“Being a figure in a statistic does not of itself prove causation” : The Queen (on the application of Paul Chidlow) and HM Senior Coroner for Blackpool and Fylde and (1) Chief Constable of Merseyside and (2) Northwest Ambulance Service  EWHC 581 (Admin)
The issue before the divisional court on judicial review by the family of the deceased was whether the Coroner’s decision not to leave causation to the jury empaneled in an Article 2 inquest was lawful having regard to the Galbraith Plus test. Despite the involvement of a number of pathologists the cause of death remained unascertained. It was in the context of an unascertainable death that the Coroner had concerns about leaving causation to the jury, the second limb of Galbraith, namely whether it was safe to do so being the basis of his ruling.
Instructed to provide expert evidence was a Consultant in Accident and Emergency, Dr. Andrews. Whilst initially tasked to look at the chance of survival had the deceased arrived at an A&E department, given the admission by NWAS that but for a coding error they would have arrived some 26 minutes earlier than they did, his focus shifted to whether the deceased would have survived had paramedics arrived either prior to cardiac arrest or immediately post cardiac arrest. Integral to the evidence he gave was the Denver study, which had looked at survivability in emergency situations in the US. The study evidenced an 80% survival rate for critically ill patients attended upon by paramedics prior to cardiac arrest post discharge from hospital.
The applicant contended that whilst there was no cause of death the post mortem had excluded various health problems such that Dr. Andrew’s did have sufficient information to be able to form a view as to the chance of survival based on individual characteristics as opposed to statistics alone coupled with his own expertise and experience.
Submissions made by the Coroner, as echoed on behalf of the Ambulance service, focused on statistical evidence being insufficient in the absence of being able to specifically tailor the same towards the characteristics of the individual and that, in the absence of a cause of death, it was not safe to ask the Jury to make a finding as to whether the Deceased would have fallen in the 20% or the 80% category.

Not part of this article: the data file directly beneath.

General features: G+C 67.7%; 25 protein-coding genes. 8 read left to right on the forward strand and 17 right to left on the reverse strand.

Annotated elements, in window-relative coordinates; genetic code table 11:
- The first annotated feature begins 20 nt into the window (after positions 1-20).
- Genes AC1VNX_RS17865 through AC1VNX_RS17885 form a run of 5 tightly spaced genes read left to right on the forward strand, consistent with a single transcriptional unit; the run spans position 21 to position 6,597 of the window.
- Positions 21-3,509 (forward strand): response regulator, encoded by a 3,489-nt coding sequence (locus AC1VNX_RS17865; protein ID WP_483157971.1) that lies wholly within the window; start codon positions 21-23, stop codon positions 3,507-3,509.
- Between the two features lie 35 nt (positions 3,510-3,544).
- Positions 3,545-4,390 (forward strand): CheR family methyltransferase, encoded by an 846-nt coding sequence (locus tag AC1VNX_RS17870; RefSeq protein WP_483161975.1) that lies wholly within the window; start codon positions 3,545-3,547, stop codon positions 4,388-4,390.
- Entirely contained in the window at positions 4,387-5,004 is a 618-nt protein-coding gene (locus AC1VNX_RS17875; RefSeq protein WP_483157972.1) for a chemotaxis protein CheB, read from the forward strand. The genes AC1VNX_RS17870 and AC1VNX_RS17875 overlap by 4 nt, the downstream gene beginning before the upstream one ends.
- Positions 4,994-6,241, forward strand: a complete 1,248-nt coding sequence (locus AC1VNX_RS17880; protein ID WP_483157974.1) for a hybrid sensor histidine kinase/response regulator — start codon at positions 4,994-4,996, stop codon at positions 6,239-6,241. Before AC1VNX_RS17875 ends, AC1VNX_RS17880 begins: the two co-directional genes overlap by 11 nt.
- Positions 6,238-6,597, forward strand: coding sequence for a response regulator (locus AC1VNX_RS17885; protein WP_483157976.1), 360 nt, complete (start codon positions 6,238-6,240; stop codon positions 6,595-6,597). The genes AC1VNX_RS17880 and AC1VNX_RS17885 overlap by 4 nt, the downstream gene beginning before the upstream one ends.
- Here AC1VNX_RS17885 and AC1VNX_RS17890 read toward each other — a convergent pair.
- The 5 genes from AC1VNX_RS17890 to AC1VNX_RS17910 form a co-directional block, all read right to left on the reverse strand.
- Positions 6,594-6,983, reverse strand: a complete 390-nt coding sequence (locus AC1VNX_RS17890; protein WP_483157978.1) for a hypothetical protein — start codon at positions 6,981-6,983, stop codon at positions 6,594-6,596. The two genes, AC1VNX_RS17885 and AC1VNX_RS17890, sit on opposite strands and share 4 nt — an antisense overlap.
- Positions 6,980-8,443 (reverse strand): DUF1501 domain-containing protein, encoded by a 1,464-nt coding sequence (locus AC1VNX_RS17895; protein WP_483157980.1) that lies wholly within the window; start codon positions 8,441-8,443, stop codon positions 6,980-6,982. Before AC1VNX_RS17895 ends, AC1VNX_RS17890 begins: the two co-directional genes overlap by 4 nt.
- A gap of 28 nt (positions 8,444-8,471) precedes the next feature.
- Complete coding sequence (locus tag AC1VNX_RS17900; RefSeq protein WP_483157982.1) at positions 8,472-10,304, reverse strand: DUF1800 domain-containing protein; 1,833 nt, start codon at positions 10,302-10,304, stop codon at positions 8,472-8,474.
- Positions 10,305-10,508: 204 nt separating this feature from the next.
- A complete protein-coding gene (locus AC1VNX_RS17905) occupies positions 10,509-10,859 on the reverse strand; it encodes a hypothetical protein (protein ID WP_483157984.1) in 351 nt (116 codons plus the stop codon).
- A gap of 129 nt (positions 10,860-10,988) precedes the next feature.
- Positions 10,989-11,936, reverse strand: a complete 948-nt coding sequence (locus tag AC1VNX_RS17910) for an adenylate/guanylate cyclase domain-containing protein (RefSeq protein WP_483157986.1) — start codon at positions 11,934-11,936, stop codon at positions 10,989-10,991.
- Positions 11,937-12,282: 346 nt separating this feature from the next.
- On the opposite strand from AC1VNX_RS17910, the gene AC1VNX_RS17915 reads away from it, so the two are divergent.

In a helpful Judgment for those specialising in both Coronial Law and Clinical Negligence the Court set out and affirmed case law supporting the Coroner and NWAS’s contention that statistical evidence alone was insufficient. Nevertheless, the Divisional Court took the view that Dr. Andrews based his evidence, that the deceased would have on balance survived with earlier paramedic attendance, on more than just statistical evidence. In addition to the Denver study he had relied upon a) his own expertise/experience b) his reading of the other medical evidence in particular findings that could be excluded from the post mortem evidence c) contemporaneous evidence as to the deceased’s condition from the police and ambulance service. Accordingly it was held that the Coroner erred in law and the matter was remitted for a fresh inquest.
Practical implications of this decision:
Many Coroners and medical experts instructed by Coroners have been quick to rely on statistical evidence alone. As such this is a welcome ruling clearly setting out the principle that more is required in order to establish causation or safely leave causation to a jury.
Counsel for the North West Ambulance Service.
Pro-Vide Law will be hosting a major conference on Epidemiology and Legal Causation on 11th July at Wadham College, Oxford . Further details will be published soon